BOOK: Good Omens (1990)

Good Omens Year: 1990 Author: Terry Pratchett and Neil Gaiman Length: 753 minutes / 12.55 hours Perhaps I’m in the minority here, but I only thought Good Omens was just OK. You’d think that the combination of two of the best British writers would create an incredible story, but I felt it was mostly disjointed, un-climatic, and full of that British humor that tends to be more random than based in actual jokes. Granted, most books by Terry Pratchett or Neil Gaiman that I’ve read have been hit or miss, depending on how peculiarly random the subject might be. Sure, there are elements of a great story here; it just felt distracted from its main purpose half of the time. The core of Good Omens is split into two parts: following the actual Antichrist who is unaware of his theological significance/role in the end of the world and the journey of an angel and a demon who happened to lose said Antichrist. This idea's strength is enough...
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VIDEO GAME: What the Golf? (2019)

What the Golf?Year: 2019Rating: E10+Time Played: 5.27 hours It seems to me that modern indie games fall into two categories: art and humor. While games like Journey and Gris trend toward the art, games like Untitled Goose Game and What the Golf? are solidly in the humor category. Of course, the humor in What the Golf? is best appreciated by those who are familiar with a wide variety of video games. Just off the top of my head, this game references Super Mario Bros., Angry Birds, Superhot, Portal, Metal Gear Solid, and Super Meat Boy. Even without this referential humor, What the Golf? does have enough amusing moments for anyone to enjoy. The biggest problem I found with this game is its difficulty and replay value. Granted, I haven’t found someone to explore the co-op mode on the Switch version, but I completed the base game in just over five hours. Since I also took the time to collect some of the...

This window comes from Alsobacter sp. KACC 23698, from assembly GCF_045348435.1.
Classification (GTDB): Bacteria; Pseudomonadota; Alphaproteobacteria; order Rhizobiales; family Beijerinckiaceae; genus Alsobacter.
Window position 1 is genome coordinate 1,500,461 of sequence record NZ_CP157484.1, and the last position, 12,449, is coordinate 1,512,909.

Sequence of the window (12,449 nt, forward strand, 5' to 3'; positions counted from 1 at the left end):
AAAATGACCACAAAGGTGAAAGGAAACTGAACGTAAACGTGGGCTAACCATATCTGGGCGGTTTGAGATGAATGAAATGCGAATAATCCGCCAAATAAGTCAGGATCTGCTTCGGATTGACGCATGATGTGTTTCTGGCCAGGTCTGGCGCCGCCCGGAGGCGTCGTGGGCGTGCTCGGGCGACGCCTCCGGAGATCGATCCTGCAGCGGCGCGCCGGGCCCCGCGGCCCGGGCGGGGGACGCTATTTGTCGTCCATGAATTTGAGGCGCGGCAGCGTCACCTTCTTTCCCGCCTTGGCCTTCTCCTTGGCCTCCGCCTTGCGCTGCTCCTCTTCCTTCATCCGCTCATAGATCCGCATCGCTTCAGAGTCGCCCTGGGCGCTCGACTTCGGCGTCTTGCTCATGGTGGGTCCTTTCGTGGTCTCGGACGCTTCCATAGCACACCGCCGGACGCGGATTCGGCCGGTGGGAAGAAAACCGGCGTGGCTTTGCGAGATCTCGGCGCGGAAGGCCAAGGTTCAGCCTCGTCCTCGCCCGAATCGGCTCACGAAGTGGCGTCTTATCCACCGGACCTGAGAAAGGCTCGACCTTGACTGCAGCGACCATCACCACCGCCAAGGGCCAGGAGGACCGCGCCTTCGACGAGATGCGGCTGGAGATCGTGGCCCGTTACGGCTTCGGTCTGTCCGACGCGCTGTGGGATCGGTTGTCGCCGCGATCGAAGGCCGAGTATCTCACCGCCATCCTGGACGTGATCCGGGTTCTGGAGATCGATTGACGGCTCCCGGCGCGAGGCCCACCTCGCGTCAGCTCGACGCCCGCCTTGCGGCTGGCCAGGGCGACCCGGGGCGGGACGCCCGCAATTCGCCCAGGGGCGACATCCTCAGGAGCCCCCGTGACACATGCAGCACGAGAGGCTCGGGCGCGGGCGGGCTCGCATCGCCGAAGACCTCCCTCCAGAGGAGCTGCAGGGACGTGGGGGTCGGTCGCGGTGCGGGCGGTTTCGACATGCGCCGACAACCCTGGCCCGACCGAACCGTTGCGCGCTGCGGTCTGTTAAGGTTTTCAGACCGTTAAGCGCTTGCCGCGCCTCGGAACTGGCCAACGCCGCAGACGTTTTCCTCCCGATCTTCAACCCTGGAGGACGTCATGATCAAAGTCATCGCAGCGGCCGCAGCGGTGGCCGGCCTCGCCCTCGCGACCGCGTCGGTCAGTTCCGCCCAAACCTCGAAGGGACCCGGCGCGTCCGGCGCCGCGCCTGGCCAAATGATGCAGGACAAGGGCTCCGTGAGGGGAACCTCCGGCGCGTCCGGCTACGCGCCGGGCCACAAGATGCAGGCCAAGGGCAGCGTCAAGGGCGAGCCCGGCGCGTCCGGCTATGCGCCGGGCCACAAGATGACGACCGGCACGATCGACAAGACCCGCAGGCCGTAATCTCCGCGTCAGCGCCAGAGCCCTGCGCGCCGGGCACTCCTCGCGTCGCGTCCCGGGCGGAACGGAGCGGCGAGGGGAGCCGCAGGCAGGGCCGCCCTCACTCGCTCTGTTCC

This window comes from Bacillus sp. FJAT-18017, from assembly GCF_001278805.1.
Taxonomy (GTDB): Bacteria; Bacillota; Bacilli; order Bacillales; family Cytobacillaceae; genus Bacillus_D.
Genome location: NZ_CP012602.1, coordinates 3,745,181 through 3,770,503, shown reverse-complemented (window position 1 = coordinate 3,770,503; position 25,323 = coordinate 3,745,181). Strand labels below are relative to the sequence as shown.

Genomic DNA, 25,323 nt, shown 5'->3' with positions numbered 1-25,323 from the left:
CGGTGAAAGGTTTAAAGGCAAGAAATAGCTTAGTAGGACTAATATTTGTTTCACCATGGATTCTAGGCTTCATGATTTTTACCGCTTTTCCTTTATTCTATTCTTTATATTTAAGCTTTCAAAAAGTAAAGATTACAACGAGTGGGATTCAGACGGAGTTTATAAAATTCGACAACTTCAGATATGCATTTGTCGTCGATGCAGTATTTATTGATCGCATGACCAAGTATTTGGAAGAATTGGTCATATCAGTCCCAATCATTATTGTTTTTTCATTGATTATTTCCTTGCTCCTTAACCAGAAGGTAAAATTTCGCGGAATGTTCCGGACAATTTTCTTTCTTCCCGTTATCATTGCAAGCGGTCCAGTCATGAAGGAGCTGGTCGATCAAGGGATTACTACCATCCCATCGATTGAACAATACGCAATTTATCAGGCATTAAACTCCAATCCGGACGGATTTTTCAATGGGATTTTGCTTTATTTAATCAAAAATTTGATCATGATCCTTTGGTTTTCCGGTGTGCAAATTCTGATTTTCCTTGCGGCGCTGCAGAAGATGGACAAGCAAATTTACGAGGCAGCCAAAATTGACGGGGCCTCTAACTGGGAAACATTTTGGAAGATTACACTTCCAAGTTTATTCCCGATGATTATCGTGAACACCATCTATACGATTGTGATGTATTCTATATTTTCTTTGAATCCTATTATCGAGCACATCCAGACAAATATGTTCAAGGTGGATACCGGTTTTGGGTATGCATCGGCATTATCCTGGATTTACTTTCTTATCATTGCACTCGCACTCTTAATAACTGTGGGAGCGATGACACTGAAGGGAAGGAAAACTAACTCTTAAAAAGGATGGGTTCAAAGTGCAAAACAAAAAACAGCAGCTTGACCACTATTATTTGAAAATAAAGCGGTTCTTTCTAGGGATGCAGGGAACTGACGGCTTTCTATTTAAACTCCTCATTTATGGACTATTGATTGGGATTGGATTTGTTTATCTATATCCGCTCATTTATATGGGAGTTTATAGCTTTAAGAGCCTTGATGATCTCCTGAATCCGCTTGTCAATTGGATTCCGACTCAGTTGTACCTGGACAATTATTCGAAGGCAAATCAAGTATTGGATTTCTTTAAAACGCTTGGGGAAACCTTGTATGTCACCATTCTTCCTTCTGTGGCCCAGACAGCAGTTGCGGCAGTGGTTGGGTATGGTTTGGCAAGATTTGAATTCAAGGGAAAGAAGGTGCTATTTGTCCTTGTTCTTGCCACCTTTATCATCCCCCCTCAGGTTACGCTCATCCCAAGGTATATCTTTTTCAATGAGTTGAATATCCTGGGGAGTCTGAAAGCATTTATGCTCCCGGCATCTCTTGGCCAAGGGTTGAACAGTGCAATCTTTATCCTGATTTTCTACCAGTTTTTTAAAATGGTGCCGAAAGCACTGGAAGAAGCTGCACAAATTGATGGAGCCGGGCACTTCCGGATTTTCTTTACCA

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MOVIE: Zombieland – Double Tap (2019)

Zombieland: Double Tap Year: 2019 Rating: R Length: 99 minutes / 1.65 hours It's a little weird to me that it's been a full decade since Zombieland (2009) came out. While I thought the original film was goofy and fun, it has since gained a bit of a cult following. What's weirder to me is how—in the years since the original—many of the cast of this franchise have gone on to be nominated for (and in some cases won) Oscars for their acting talent. It's no wonder the advertisements for Zombieland: Double Tap (2019) have picked up on this fact and used it to promote another ridiculous foray into the self-aware satire of zombie films. While I do admit that Zombieland: Double Tap does require having seen the first film to pick up on its numerous references, I also knew that its comedy would be as smart as its predecessor. I appreciated this wit, especially with a few literary references thrown in (like to Of...
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BOOK: Stop Licking That (2017)

Stop Licking That Year: 2017 Author: Karin Mitchell Length: 270 pages ***THIS BOOK WAS RECEIVED FROM THE AUTHOR*** As someone who does not have kids yet, I’ve read plenty about what to expect in the transition to parenthood. Stop Licking That takes the no-nonsense approach with a slightly humorous spin to let new parents know that it’s going to be a messy process for the first couple of years. While each of the chapters covers some topic about raising kids (especially two young boys), the stories tied to these sections end up being some of the same kinds of stories you’d hear from any other parent of young boys. If anything, Stop Licking That merely confirms that we shouldn’t take parenthood too seriously. As I received an Advanced Reader Copy for my review, I will assume that the handful of minor proofreading errors have been fixed. I also hope the gutter margins were increased, so the words don’t get lost in the crease between pages. I...
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BOOK: Live Right and Find Happiness (2015)

Live Right and Find Happiness (Although Beer is Much Faster) Year: 2015 Author: Dave Barry Length: 240 pages I grew up on the humor writings of Dave Barry. Each week I'd take his humor column to school and read it to my friends during my lunch break, laughing at his comedic style and funny topics. Consequently, I found myself enthralled by his books, each one leaving me in stitches due to his observational humor of the weird world around us (or at least around Miami, Florida). I was saddened when he decided to retire from writing these weekly humor columns. As such, each time he releases a new book full of his writings (mainly essays now), I usually pick it up out of habit. While I can usually blow through one of Dave Barry's books in a couple hours, I'm finding that I'm not nearly as amused as I used to be. It could be that I've grown up a bit and no longer find...
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